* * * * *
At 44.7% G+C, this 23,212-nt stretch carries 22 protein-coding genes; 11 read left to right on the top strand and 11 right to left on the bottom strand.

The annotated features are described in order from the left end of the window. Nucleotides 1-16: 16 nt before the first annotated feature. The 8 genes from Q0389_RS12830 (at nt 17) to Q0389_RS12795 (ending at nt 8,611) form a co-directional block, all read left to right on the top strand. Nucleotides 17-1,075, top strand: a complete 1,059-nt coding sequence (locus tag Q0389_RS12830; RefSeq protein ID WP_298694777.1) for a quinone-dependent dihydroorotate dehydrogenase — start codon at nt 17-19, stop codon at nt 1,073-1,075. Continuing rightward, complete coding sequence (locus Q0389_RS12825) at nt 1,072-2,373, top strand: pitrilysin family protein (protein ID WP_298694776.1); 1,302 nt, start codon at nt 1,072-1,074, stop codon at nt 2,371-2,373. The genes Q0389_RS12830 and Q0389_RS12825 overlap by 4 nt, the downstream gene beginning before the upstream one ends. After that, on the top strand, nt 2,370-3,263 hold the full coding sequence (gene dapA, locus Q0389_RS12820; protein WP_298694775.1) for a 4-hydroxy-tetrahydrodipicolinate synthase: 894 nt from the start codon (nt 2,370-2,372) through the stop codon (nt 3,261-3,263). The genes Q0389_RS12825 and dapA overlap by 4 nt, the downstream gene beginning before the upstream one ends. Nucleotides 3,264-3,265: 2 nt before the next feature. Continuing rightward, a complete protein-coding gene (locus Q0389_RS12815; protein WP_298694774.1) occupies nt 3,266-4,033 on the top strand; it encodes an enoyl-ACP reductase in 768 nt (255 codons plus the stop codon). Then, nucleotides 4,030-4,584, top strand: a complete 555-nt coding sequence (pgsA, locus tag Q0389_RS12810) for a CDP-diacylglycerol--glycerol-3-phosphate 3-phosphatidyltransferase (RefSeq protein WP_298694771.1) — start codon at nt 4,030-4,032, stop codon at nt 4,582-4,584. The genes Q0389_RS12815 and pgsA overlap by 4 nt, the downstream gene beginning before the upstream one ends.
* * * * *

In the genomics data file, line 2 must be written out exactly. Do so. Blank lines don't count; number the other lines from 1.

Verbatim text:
The annotated features are described in order from the left end of the window. Nucleotides 1-16: 16 nt before the first annotated feature. The 8 genes from Q0389_RS12830 (at nt 17) to Q0389_RS12795 (ending at nt 8,611) form a co-directional block, all read left to right on the top strand. Nucleotides 17-1,075, top strand: a complete 1,059-nt coding sequence (locus tag Q0389_RS12830; RefSeq protein ID WP_298694777.1) for a quinone-dependent dihydroorotate dehydrogenase — start codon at nt 17-19, stop codon at nt 1,073-1,075. Continuing rightward, complete coding sequence (locus Q0389_RS12825) at nt 1,072-2,373, top strand: pitrilysin family protein (protein ID WP_298694776.1); 1,302 nt, start codon at nt 1,072-1,074, stop codon at nt 2,371-2,373. The genes Q0389_RS12830 and Q0389_RS12825 overlap by 4 nt, the downstream gene beginning before the upstream one ends. After that, on the top strand, nt 2,370-3,263 hold the full coding sequence (gene dapA, locus Q0389_RS12820; protein WP_298694775.1) for a 4-hydroxy-tetrahydrodipicolinate synthase: 894 nt from the start codon (nt 2,370-2,372) through the stop codon (nt 3,261-3,263). The genes Q0389_RS12825 and dapA overlap by 4 nt, the downstream gene beginning before the upstream one ends. Nucleotides 3,264-3,265: 2 nt before the next feature. Continuing rightward, a complete protein-coding gene (locus Q0389_RS12815; protein WP_298694774.1) occupies nt 3,266-4,033 on the top strand; it encodes an enoyl-ACP reductase in 768 nt (255 codons plus the stop codon). Then, nucleotides 4,030-4,584, top strand: a complete 555-nt coding sequence (pgsA, locus tag Q0389_RS12810) for a CDP-diacylglycerol--glycerol-3-phosphate 3-phosphatidyltransferase (RefSeq protein WP_298694771.1) — start codon at nt 4,030-4,032, stop codon at nt 4,582-4,584. The genes Q0389_RS12815 and pgsA overlap by 4 nt, the downstream gene beginning before the upstream one ends.